Naam & Awad

Dr. Nash Naam and Dr. Elene Awad worry about family in their native Egypt as they keep an eye on the happenings.

Drs. Nash Naam and Elene Awad were ready to head to Egypt Friday when family members in the country urged them to stay in the United States.

    “Our family called that morning and said ‘don’t come,’” said Naam.

    The Effingham residents were torn between heading to their native country to support their family during a protest movement to drive 82-year-old President Hosni Mubarak out of the country or staying and avoiding the risk of not getting back to the United States as people currently scramble for flights out of the Middle Eastern country.

    “We finally decided not to go,” said Naam, adding as health care professionals, the couple had obligations here.

    The protests continued Tuesday as Mubarak announced he would not seek a new term but refused to immediately step down and leave the country.

    Even though the couple left Egypt before Mubarak took power, having moved to the United States in 1976, they travel back to the country once or twice a year to work at a clinic Naam established to teach and perform hand surgeries for free and are very much aware of the oppression that has plagued Egyptians under Mubarak.

    “Corruption is rampant. The economy stagnant. There’s no freedom of expression or religion. After a while, people get sick and tired,” said Naam.

    Freedom of religion is one of the reasons the two decided to make the United States their home. As Christians in Egypt, a predominately Muslim country, they were considered outsiders and treated like second-class citizens.

    Naam is hoping the protests that have lasted more than week will change that and bring about democracy.

    Freedom of religion is one of the simple basics of democracy,” he said. “It doesn’t matter if you’re Jewish, Muslim or Christian. You’re an Egyptian. Hopefully, they’ll recognize that, and the government will respect its people.”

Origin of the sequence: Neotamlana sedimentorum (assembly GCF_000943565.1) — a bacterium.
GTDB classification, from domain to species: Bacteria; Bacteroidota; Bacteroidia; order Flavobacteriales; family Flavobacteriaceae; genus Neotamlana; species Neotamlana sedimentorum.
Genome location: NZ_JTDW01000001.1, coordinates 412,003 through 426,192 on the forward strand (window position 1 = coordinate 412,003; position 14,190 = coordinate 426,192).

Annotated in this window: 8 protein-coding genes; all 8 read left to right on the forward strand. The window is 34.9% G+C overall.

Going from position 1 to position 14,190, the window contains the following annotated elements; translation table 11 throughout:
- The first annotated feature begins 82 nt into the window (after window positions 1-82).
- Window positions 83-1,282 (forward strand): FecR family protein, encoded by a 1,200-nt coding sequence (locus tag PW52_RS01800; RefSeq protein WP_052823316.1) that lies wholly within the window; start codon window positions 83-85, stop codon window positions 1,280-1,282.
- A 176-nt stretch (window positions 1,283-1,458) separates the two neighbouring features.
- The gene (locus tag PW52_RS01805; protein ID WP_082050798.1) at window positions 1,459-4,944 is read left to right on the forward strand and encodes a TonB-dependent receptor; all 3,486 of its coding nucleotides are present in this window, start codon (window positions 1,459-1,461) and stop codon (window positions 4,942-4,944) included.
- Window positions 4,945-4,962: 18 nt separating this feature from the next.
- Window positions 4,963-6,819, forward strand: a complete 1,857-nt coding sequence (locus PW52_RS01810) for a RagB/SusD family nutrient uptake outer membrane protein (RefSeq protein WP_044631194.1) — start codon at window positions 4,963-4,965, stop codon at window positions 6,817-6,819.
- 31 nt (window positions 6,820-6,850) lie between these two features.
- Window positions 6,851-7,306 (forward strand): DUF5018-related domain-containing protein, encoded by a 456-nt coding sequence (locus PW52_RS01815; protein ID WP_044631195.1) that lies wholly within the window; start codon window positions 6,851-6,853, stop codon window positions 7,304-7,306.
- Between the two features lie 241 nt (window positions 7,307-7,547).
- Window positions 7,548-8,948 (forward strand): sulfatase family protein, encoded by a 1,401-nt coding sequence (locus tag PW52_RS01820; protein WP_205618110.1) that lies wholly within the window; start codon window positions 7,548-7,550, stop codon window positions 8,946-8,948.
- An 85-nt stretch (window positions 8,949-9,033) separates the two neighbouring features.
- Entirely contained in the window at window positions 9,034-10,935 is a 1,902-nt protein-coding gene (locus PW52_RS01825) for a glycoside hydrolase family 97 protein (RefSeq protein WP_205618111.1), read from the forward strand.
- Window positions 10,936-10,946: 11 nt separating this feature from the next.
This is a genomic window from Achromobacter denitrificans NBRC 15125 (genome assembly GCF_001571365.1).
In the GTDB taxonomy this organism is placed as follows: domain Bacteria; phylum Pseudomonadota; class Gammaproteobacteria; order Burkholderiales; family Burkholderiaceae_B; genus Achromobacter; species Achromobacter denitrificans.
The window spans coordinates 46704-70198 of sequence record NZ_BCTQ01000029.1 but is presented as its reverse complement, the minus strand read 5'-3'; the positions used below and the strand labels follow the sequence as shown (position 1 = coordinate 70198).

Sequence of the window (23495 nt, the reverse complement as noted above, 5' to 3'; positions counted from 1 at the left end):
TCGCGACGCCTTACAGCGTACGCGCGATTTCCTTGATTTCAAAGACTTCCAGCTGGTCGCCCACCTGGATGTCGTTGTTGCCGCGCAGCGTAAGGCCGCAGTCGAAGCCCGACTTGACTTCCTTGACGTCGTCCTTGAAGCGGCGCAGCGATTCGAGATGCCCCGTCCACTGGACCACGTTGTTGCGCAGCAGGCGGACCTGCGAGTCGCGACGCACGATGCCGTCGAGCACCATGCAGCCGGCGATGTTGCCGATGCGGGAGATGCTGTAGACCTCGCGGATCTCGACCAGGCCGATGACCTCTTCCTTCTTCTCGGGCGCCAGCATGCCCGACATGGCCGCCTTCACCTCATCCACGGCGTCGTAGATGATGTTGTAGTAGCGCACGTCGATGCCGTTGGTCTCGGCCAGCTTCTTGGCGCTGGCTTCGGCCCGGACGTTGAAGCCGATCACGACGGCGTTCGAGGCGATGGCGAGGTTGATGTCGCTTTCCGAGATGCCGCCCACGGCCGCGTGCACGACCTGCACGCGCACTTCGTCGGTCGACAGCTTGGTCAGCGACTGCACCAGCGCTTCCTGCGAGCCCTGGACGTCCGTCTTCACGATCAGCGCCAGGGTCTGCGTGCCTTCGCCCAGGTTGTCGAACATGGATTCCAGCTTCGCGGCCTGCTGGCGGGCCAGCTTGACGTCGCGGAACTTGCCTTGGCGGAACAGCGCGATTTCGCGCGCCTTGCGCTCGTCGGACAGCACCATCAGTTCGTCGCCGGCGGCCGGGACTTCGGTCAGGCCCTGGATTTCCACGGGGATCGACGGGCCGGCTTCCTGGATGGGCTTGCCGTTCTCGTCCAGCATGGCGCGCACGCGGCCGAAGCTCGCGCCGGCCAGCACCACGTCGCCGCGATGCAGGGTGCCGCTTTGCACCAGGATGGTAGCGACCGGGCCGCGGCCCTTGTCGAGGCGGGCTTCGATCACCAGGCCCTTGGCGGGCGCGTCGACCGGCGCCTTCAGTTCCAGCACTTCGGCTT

However, Naam noted there is a chance the protests may bring about the opposite.

    “But I feel they’re not asking for an Islamic state,” he said of the protesters. “Just a simple democracy.”

    Naam said until now, Egyptians have been too fearful of government to do anything.

    “Now all of a sudden, that barrier of fear is broken, and people are happy to exercise rights they haven’t had in years,” he said.

    Naam said part of him is sad to not be there at a monumental time in his native homeland’s history.

    “It’s exciting to see the country go through that kind of rebirth,” he said.

    Aside from a few days when phone service was down in Egypt, Naam and his wife have kept in close contact their their immediate family who still reside in Egypt, including Naam’s mother and six brothers and sisters.

    “They are all safe,” he said.

    Still, Naam fears for their continued safety as police withdrawal has caused criminal activity to escalate.

    “People are roaming the streets looting,” he said. “Our families at night go downstairs with simple weapons, such as knives, to protect their belongings.

    “My wife’s nephew had an upscale clothing store in downtown Cairo that was ransacked, set on fire and destroyed,” he said.

    Naam said another concern is food, which is becoming scarce. People are forced to find food during curfew hours that end at 3 p.m. In addition, railroad service was stopped.

    “There’s a lot of uncertainty,” he said. “The government doesn’t care about its people, and people feel that.

    “Every human being on the planet deserves dignity,” said Naam. “Being able to think and be ourselves is a right given by God.”

    Cathy Thoele can be reached at 217-347-7151 ext. 126 or







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